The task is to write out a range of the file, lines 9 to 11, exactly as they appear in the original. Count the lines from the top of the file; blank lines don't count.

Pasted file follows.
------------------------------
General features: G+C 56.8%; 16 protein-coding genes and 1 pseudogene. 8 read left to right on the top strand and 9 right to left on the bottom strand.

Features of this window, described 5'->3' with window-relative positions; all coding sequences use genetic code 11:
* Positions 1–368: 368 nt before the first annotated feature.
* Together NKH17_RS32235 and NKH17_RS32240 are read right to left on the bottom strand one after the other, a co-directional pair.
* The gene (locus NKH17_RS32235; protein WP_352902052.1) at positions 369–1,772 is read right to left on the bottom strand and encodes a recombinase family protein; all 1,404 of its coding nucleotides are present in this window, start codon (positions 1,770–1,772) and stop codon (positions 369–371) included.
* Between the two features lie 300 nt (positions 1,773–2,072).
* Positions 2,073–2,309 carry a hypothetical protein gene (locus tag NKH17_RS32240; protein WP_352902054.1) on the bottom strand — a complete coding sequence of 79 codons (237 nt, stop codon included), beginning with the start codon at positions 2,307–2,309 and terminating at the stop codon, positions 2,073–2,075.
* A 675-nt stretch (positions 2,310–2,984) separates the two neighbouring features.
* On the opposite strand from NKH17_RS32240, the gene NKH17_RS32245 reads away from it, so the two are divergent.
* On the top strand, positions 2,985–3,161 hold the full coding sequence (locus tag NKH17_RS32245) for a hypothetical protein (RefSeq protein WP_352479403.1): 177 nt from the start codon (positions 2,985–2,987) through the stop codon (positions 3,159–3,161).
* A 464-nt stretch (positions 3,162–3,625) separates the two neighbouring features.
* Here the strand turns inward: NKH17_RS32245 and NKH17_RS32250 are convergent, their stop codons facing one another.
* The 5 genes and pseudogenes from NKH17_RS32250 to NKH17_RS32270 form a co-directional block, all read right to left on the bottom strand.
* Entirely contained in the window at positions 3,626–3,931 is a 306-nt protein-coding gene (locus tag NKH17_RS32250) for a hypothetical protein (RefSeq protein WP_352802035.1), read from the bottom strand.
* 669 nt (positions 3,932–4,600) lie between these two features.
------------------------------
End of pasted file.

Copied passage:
* On the opposite strand from NKH17_RS32240, the gene NKH17_RS32245 reads away from it, so the two are divergent.
* On the top strand, positions 2,985–3,161 hold the full coding sequence (locus tag NKH17_RS32245) for a hypothetical protein (RefSeq protein WP_352479403.1): 177 nt from the start codon (positions 2,985–2,987) through the stop codon (positions 3,159–3,161).
* A 464-nt stretch (positions 3,162–3,625) separates the two neighbouring features.